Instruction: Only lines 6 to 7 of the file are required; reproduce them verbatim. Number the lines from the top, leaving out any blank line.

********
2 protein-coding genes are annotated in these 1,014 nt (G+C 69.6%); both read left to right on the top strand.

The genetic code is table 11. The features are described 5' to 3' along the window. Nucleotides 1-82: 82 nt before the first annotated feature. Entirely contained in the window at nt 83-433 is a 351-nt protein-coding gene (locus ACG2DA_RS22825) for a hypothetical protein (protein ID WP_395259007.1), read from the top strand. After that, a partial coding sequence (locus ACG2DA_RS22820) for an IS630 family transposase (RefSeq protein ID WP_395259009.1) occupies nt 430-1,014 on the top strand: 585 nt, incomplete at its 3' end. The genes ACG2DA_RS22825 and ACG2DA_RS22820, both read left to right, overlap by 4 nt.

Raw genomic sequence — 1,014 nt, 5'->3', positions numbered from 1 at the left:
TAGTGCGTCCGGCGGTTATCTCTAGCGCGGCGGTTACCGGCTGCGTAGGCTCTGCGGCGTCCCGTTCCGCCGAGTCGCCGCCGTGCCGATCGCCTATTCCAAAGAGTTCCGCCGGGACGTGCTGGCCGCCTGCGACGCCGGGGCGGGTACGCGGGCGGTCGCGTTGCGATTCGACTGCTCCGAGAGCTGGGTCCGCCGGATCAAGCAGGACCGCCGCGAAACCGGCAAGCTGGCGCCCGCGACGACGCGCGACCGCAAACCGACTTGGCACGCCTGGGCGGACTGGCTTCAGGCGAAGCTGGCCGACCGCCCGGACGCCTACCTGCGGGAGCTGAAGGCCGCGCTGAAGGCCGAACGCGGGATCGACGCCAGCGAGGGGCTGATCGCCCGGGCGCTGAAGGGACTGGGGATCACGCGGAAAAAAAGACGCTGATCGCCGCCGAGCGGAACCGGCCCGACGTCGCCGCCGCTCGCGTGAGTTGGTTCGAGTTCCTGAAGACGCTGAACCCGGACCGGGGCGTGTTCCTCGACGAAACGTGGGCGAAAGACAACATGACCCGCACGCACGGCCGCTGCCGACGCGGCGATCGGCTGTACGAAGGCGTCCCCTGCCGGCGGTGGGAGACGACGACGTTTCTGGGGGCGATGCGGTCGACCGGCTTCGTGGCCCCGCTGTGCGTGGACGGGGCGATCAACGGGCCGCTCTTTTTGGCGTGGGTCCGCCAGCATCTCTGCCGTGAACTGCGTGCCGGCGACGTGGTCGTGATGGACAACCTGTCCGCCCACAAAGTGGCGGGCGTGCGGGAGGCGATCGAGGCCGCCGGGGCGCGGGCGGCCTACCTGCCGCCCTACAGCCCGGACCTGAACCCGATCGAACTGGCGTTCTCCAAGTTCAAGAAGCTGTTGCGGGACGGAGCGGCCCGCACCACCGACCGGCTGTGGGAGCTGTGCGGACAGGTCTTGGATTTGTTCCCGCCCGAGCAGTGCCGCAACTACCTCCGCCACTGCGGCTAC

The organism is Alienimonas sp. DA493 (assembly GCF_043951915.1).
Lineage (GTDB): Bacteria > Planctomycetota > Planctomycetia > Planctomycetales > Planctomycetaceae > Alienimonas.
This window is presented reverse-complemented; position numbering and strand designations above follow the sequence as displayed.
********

Lineage (GTDB): Bacteria > Planctomycetota > Planctomycetia > Planctomycetales > Planctomycetaceae > Alienimonas.
This window is presented reverse-complemented; position numbering and strand designations above follow the sequence as displayed.